• Corpus ID: 36874214

The Knowledge of Anatomy and Health in Āyurveda and Modern Medicine: Colonial Confrontation and Its Outcome

@inproceedings{Bhattacharya2009TheKO,
  title={The Knowledge of Anatomy and Health in Āyurveda and Modern Medicine: Colonial Confrontation and Its Outcome},
  author={Jayanta Bhattacharya},
  year={2009}
}
In my paper I shall argue that Western medicine has passed through epistemological and paradigmatic shifts from Bedside Medicine to Hospital Medicine to Laboratory Medicine. The singular act of post-mortem dissection differentiated Hospital Medicine from Bedside Medicine and established its unquestionable authority over Indian medical knowledge systems. In Āyurvedic knowledge, there is no single conception of the body, but a dominant one – a bodily frame – through which dosa-s, dhātu-s and… 
2 Citations

Figures from this paper

The history of the discovery of blood circulation: unrecognized contributions of Ayurveda masters.

The discovery of blood circulation has been taken up as a case, and a few important references from the representative Ayurveda compendia that hint at a preliminary understanding of the cardiovascular system as a "closed circuit" and the heart acting as a pump have been reviewed.

Indigenous and Western Medicines in Colonial South India: Nature of Discourses and Impact

The paper attempts to study nature of the contest between indigenous and western medicines in the public sphere during the late nineteenth and the early twentieth century. Western medicine was

References

SHOWING 1-10 OF 134 REFERENCES

Ayurvedic Interiors: Person, Space, and Episteme in Three Medical Practices

Ayurveda is the name given to a complex of South Asian healing practices that have been traced back as far as 600 B.C. Ethnographers argue that the phenomenology of health in Ayurveda, particularly

Asceticism and Healing in Ancient India: Medicine in the Buddhist Monastery

It is argued that Buddhism and the medical tradition were mutually supportive: that Buddhist monks and people associated with them contributed to the development of medicine, while their skills as physical as well as spiritual healers enhanced their reputation and popular support.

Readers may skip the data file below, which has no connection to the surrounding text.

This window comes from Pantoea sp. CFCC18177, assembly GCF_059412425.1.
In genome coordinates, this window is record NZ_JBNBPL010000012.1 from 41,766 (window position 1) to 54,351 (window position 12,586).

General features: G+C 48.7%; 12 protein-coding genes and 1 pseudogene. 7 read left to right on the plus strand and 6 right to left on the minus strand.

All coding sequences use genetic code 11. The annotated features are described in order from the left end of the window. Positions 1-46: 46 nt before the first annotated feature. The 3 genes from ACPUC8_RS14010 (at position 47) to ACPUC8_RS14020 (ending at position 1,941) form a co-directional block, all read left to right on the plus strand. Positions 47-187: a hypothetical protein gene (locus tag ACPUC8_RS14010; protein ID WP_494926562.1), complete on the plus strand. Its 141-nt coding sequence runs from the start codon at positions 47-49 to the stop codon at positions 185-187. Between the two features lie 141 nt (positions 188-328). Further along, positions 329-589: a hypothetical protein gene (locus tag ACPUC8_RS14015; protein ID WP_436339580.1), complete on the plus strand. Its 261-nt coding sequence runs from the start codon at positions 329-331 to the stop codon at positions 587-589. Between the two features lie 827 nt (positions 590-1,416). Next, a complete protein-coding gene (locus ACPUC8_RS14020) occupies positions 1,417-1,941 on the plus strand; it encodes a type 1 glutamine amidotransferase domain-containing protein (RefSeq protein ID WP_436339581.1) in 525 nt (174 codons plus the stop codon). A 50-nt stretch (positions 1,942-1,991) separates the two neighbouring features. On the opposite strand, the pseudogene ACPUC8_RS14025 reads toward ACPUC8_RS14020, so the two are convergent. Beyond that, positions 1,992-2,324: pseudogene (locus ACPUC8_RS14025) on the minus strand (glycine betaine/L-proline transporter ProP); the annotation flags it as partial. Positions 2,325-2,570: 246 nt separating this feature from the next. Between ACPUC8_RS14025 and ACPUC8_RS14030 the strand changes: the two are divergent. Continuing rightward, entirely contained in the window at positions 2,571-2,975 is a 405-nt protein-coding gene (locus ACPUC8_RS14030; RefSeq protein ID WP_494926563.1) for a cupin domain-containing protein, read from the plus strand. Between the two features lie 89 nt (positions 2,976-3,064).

Medical Knowledge and the Patronage System in 18th Century England

The phenomenological conceptualization of disease, the speculative and systematic character of pathology, the psychosomatic interpretation of illness and the swingeing use of heroic therapies may be ascribed to the pre-dominance of the upper class patient in the consultative relationship.

Shamans, Mystics and Doctors: A Psychological Inquiry Into India and Its Healing Traditions

The fortunate reader is carried into a vivid and detailed experience of Islamic uranic soul knowledge and soul force, Hindu temple healing at Balaji, Dravidian shamans, Tibetan demonology, and the devotional mysticism of the sect of Radha Soami Satsang of Beas.

Constructing Paris medicine

Approaching the hospital in this way-almost as a Geertzian anthropologist-through the "thick description" of a particular case in a particular hospital in a specific period means that the reader is unable to leave out of hospital history those participants and bit-players whose role is often neglected or effaced in other general histories of the hospital.

The evolution of anatomical knowledge in ancient India, with special reference to cross-cultural influences.

  • K. Zysk
  • Medicine
    Journal of the American Oriental Society. American Oriental Society
  • 1986
Ludwig Edelstein's study of the history of Greek anatomy will be used as a model to examine the evolution of anatomical knowledge in ancient India, with a critical translation of chapter five on the "enumeration and distinction of the bodily parts" in the book of anatomy of the Sugruta Samhitd.

The roots of āyurveda: selections from Sanskrit medical writings

This volume is organized chronologically, and brings the medical history of antimony up-to-date by noting its use in homoeopathy, its importance to the followers of Rudolf Steiner's anthroposophical medicine, and the controversy that arose in the 1990s when it was suspected as a possible cause of cot deaths.

A Body Of Knowledge: The Wellcome Ayurvedic Anatomical Man And His Sanskrit Context.

The Sanskrit texts are identified, edited, translated and assessed, and a terminus a quo is established for the painting, and the relationship of text and image is explored.

The birth of the clinic. An archaeology of medical perception

The author has gathered together the histories of digitalis, morphine, nitroglycerin, aspirin, adrenaline, arsphenamine, insulin, vitamin B12, sulphonamides, penicillin, streptomycin, LSD, and fluorinated anaesthetics, which is packed with errors.

Change and Creativity in Early Modern Indian Medical Thought

The reports on Indian medicine recorded in the seventeenth century travelogue of the British traveller John Fryer are compared with an internal view of the works of three quite different Sanskrit medical authors working at about the time of his visit.
...